Like many artists who have been calling out for support for the industry since lockdown began five months ago, Bowen believes the government should be doing more.
“If you look at how music venues are run [in Europe], the majority of small towns and villages – we play in these places all the time – they have these community-run, government-funded initiatives, and everything about the venue is thought of and built around this community.
“We lack that a lot in the UK. There are some amazing places – The Boileroom in Guildford comes to mind, The Adelphi in Hull. There are places like that that are real kind bastions of that independent community spirit and they’re getting shafted, if I can use the word shafted, by the government. They’re not deeming it as a priority.
“This government has showed their hand many times on their opinion of the arts and opinion of how the music industry should be… I think their misunderstanding of that humanity aspect and that need people have for these things, I think it’s going to come back and bite them, because people do need it. The government should be supporting these venues a lot more.”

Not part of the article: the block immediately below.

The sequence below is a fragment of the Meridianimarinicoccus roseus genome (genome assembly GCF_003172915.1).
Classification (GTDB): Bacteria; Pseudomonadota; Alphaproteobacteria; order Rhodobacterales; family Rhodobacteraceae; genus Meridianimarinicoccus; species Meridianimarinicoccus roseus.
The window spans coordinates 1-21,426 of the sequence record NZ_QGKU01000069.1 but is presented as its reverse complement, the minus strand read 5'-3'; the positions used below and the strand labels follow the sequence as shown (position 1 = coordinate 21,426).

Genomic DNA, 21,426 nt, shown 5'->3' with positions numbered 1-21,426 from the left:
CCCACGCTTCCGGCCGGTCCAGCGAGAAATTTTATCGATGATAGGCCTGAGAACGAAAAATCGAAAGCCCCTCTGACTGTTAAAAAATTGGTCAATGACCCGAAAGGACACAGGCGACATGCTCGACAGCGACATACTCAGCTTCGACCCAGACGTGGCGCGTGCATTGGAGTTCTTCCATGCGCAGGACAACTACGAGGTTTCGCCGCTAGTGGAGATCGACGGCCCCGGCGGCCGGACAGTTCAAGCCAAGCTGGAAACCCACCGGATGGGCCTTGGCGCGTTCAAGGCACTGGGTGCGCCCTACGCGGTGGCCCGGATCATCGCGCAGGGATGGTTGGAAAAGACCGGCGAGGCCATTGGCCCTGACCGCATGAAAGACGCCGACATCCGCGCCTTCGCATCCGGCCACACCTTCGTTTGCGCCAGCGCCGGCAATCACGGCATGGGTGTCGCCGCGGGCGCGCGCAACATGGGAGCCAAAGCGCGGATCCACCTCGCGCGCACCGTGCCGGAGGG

At the weekend, the government confirmed the first recipients of its £3.36m Emergency Grassroot Music Venues Fund, which was announced in July. But some had criticised it as too little, too late after months of venues being closed.
While Idles are in a good position after a successful few years, Bowen says he feels for smaller acts who are just starting out.
“There’s many bands, this was their year… to move up from, like, 200 and 400 capacity rooms to the bigger rooms,” he says. “Or even just getting booked for festivals for the first time – that’s a life-transforming experience.
“What’s going to happen is that these small venues, where bands that are in the ascendancy go through, if they disappear you don’t have music in the ascendancy.
“You can’t have people jumping from 100 capacity rooms, playing, like, the front room of a pub, to playing Alexandra Palace.
“I think it’s very shortsighted of the government to overlook that and not be there supporting these people.”
Idles are playing three live-streamed lock-in sessions from Abbey Road Studios, each featuring different tracks, over the bank holiday weekend – two on Saturday at 9pm and 11.45pm UK time, and one on Sunday at midday UK time